Have you ever thought about who you want to inherit your wealth? Your kids, right? Seems like a no-brainer, and for many families it might be but for some the decision is much more difficult than that. When we talk about wealth and passing assets onto the next generation this can be a complex subject. Some people believe that everything should be left to their children. Others believe that they worked hard for all of their money and they want their kids to do the same. Mix in charitable gifting and complex family situations and all of a sudden you have some difficult decisions ahead of you.
Let’s start with the basics – family. As mentioned above, some families are very straightforward. Mom and Dad have a couple of kids, and choose to split the assets evenly between each of those children. However other families might not be quite that simple. Whether there are grandkids in the mix, divorces or individuals who can’t make financial decisions on their own, that’s where things become a little more complex. The key here is discussing your values and wishes with your family, and drawing up legal documents for your specific situation, more commonly in the form of a Trust. Within the trust you can decide which assets go to which individual, any stipulations for the assets, and specific guidelines for the Trustee’s who will be responsible for safeguarding the money.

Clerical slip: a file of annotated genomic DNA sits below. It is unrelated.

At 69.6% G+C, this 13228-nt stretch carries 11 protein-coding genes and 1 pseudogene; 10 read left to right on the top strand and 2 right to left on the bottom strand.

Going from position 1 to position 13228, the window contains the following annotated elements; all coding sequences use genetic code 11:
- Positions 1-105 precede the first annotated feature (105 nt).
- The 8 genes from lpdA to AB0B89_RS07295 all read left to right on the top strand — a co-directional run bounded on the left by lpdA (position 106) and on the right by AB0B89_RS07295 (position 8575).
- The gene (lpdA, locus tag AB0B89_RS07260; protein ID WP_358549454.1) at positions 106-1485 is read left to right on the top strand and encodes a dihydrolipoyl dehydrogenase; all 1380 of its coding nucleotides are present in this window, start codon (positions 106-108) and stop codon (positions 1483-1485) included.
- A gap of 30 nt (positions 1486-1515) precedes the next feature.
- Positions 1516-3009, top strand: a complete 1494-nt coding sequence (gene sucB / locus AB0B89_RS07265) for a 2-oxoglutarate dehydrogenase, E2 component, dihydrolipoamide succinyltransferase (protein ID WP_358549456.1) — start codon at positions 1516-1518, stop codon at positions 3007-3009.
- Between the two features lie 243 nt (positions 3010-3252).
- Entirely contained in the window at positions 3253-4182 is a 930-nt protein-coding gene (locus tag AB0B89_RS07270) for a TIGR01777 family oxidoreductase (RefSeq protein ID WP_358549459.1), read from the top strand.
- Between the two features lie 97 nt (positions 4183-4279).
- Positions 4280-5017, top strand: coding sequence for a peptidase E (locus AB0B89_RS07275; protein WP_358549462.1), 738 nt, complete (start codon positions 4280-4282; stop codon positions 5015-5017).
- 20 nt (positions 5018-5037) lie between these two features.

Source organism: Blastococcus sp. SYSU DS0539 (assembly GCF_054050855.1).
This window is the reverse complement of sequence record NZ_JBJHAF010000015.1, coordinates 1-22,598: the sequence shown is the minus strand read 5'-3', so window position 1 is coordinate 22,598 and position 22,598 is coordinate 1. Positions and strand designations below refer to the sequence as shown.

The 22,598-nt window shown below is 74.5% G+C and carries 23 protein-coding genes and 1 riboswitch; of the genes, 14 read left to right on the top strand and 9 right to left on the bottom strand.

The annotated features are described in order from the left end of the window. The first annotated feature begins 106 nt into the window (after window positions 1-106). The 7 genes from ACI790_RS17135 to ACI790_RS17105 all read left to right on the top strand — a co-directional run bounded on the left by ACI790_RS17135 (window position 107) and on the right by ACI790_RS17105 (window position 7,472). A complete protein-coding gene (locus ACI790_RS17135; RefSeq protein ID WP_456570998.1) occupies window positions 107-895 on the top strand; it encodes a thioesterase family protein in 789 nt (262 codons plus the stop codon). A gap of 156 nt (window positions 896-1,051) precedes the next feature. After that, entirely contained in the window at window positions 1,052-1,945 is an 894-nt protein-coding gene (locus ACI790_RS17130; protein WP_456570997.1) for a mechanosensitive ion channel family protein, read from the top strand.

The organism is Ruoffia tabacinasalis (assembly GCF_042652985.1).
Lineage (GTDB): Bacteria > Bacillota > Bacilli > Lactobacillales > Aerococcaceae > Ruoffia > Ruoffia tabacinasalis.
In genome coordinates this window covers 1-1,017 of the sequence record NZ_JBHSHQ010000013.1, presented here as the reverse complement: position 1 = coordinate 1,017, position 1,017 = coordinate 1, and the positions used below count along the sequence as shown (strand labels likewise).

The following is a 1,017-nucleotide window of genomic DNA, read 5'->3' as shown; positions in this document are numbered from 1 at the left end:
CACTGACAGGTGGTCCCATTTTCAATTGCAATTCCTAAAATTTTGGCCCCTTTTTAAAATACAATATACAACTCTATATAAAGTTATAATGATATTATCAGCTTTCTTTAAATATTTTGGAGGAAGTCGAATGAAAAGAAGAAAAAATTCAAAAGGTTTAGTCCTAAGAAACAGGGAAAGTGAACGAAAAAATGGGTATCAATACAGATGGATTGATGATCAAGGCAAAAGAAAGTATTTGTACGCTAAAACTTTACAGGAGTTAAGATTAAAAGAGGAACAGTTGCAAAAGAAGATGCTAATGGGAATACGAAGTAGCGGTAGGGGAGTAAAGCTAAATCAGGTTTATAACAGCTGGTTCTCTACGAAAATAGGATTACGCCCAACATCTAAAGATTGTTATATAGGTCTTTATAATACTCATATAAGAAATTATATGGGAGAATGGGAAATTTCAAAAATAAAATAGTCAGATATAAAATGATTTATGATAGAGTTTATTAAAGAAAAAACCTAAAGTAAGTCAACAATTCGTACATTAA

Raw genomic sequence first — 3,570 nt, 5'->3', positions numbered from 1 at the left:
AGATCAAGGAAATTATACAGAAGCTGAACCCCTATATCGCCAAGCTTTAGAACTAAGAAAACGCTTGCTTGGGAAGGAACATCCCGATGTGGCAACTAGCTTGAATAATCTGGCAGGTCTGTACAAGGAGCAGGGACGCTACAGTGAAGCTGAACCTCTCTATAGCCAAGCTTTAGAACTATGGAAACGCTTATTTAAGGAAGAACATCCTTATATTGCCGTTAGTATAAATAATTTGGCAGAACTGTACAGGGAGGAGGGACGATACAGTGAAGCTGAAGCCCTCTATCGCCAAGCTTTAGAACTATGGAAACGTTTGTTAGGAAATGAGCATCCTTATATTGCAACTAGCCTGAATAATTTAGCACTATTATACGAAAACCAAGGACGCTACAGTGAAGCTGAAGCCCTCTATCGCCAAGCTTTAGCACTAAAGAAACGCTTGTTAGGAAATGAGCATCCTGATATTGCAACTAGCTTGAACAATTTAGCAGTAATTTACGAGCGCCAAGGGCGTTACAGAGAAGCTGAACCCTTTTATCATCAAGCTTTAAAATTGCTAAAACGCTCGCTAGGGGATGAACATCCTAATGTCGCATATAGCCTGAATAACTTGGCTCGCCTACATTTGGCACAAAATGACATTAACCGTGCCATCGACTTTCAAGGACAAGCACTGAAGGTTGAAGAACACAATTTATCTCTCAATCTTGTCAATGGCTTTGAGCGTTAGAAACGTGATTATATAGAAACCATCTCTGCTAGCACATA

What about if you don’t have much family, or aren’t close with them? That’s when we often see clients turn to charities that are important to them. This can vary from health-related charities to faith-based organizations to educational institutions. The choice really is yours, and highly depends on what means the most to you and where you believe you can make an impact.
And of course, there’s a combination of the two. In this scenario some of your assets would go to your loved ones, and the rest would pass on to a charitable organization. There is no right or wrong answer when it comes to you deciding who should inherit your assets. But there are ways to structure your assets so that when that time comes, your wishes are clear and the State isn’t deciding for you in Probate court. Work with an attorney to get your estate plan in place, and with a wealth advisor to put your plan into practice, then review it once a year and make sure that everything is up to date and there are no amendments to be made.
The opinions voiced in this material are for general information only and are not intended to provide specific advice or recommendations for any individual.